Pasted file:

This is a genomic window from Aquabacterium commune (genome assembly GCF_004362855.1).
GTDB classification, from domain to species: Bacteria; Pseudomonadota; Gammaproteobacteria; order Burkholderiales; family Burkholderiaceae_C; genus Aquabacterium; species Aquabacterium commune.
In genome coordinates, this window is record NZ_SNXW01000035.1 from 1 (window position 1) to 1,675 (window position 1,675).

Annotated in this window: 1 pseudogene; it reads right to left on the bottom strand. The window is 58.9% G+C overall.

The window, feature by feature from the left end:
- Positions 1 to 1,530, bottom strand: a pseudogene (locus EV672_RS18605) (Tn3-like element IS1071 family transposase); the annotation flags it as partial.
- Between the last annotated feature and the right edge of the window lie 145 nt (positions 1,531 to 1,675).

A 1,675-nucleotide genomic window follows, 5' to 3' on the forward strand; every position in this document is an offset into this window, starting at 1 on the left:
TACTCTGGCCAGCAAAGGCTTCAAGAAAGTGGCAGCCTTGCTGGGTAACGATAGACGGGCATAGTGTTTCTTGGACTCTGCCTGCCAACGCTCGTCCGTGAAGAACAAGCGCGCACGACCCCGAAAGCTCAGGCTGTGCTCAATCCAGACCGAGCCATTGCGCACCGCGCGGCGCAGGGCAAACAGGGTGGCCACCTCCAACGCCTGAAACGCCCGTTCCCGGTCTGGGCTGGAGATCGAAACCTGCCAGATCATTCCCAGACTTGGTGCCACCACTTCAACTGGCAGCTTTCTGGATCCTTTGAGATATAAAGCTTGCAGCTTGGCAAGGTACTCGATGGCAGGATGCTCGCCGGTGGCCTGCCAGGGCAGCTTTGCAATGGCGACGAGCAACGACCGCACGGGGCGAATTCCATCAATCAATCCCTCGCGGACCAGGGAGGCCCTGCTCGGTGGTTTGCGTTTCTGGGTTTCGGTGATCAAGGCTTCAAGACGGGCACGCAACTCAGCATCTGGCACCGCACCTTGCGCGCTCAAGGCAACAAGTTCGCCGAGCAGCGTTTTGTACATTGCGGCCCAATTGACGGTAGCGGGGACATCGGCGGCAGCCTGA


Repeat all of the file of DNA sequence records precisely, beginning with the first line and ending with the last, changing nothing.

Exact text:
This is a genomic window from Aquabacterium commune (genome assembly GCF_004362855.1).
GTDB classification, from domain to species: Bacteria; Pseudomonadota; Gammaproteobacteria; order Burkholderiales; family Burkholderiaceae_C; genus Aquabacterium; species Aquabacterium commune.
In genome coordinates, this window is record NZ_SNXW01000035.1 from 1 (window position 1) to 1,675 (window position 1,675).

Annotated in this window: 1 pseudogene; it reads right to left on the bottom strand. The window is 58.9% G+C overall.

The window, feature by feature from the left end:
- Positions 1 to 1,530, bottom strand: a pseudogene (locus EV672_RS18605) (Tn3-like element IS1071 family transposase); the annotation flags it as partial.
- Between the last annotated feature and the right edge of the window lie 145 nt (positions 1,531 to 1,675).

A 1,675-nucleotide genomic window follows, 5' to 3' on the forward strand; every position in this document is an offset into this window, starting at 1 on the left:
TACTCTGGCCAGCAAAGGCTTCAAGAAAGTGGCAGCCTTGCTGGGTAACGATAGACGGGCATAGTGTTTCTTGGACTCTGCCTGCCAACGCTCGTCCGTGAAGAACAAGCGCGCACGACCCCGAAAGCTCAGGCTGTGCTCAATCCAGACCGAGCCATTGCGCACCGCGCGGCGCAGGGCAAACAGGGTGGCCACCTCCAACGCCTGAAACGCCCGTTCCCGGTCTGGGCTGGAGATCGAAACCTGCCAGATCATTCCCAGACTTGGTGCCACCACTTCAACTGGCAGCTTTCTGGATCCTTTGAGATATAAAGCTTGCAGCTTGGCAAGGTACTCGATGGCAGGATGCTCGCCGGTGGCCTGCCAGGGCAGCTTTGCAATGGCGACGAGCAACGACCGCACGGGGCGAATTCCATCAATCAATCCCTCGCGGACCAGGGAGGCCCTGCTCGGTGGTTTGCGTTTCTGGGTTTCGGTGATCAAGGCTTCAAGACGGGCACGCAACTCAGCATCTGGCACCGCACCTTGCGCGCTCAAGGCAACAAGTTCGCCGAGCAGCGTTTTGTACATTGCGGCCCAATTGACGGTAGCGGGGACATCGGCGGCAGCCTGA